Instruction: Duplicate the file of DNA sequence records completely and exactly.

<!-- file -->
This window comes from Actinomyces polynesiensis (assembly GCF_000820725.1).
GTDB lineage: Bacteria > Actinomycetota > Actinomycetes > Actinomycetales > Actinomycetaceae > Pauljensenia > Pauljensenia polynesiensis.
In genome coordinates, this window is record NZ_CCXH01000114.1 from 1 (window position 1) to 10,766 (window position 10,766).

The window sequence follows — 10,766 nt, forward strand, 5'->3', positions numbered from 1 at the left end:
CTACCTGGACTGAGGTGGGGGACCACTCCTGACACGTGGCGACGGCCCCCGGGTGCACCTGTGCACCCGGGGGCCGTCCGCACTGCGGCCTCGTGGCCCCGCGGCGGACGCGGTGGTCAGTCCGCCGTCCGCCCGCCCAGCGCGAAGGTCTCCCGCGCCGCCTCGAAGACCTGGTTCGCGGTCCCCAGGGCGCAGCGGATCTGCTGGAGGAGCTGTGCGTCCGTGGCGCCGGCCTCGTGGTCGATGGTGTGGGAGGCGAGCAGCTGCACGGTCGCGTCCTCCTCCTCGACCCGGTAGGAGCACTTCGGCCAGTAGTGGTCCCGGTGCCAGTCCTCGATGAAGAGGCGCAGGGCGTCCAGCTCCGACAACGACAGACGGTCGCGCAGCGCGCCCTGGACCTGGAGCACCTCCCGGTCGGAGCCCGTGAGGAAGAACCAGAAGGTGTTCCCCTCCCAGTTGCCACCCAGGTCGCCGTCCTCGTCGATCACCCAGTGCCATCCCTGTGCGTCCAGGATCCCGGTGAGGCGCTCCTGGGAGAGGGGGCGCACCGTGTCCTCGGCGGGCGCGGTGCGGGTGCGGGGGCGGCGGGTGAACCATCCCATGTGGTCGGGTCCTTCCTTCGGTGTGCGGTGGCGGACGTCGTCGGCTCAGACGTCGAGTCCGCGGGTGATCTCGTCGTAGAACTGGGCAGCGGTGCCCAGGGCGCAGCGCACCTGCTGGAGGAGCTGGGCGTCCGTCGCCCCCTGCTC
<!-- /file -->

This window comes from Actinomyces polynesiensis (assembly GCF_000820725.1).
GTDB lineage: Bacteria > Actinomycetota > Actinomycetes > Actinomycetales > Actinomycetaceae > Pauljensenia > Pauljensenia polynesiensis.
In genome coordinates, this window is record NZ_CCXH01000114.1 from 1 (window position 1) to 10,766 (window position 10,766).

The window sequence follows — 10,766 nt, forward strand, 5'->3', positions numbered from 1 at the left end:
CTACCTGGACTGAGGTGGGGGACCACTCCTGACACGTGGCGACGGCCCCCGGGTGCACCTGTGCACCCGGGGGCCGTCCGCACTGCGGCCTCGTGGCCCCGCGGCGGACGCGGTGGTCAGTCCGCCGTCCGCCCGCCCAGCGCGAAGGTCTCCCGCGCCGCCTCGAAGACCTGGTTCGCGGTCCCCAGGGCGCAGCGGATCTGCTGGAGGAGCTGTGCGTCCGTGGCGCCGGCCTCGTGGTCGATGGTGTGGGAGGCGAGCAGCTGCACGGTCGCGTCCTCCTCCTCGACCCGGTAGGAGCACTTCGGCCAGTAGTGGTCCCGGTGCCAGTCCTCGATGAAGAGGCGCAGGGCGTCCAGCTCCGACAACGACAGACGGTCGCGCAGCGCGCCCTGGACCTGGAGCACCTCCCGGTCGGAGCCCGTGAGGAAGAACCAGAAGGTGTTCCCCTCCCAGTTGCCACCCAGGTCGCCGTCCTCGTCGATCACCCAGTGCCATCCCTGTGCGTCCAGGATCCCGGTGAGGCGCTCCTGGGAGAGGGGGCGCACCGTGTCCTCGGCGGGCGCGGTGCGGGTGCGGGGGCGGCGGGTGAACCATCCCATGTGGTCGGGTCCTTCCTTCGGTGTGCGGTGGCGGACGTCGTCGGCTCAGACGTCGAGTCCGCGGGTGATCTCGTCGTAGAACTGGGCAGCGGTGCCCAGGGCGCAGCGCACCTGCTGGAGGAGCTGGGCGTCCGTCGCCCCCTGCTC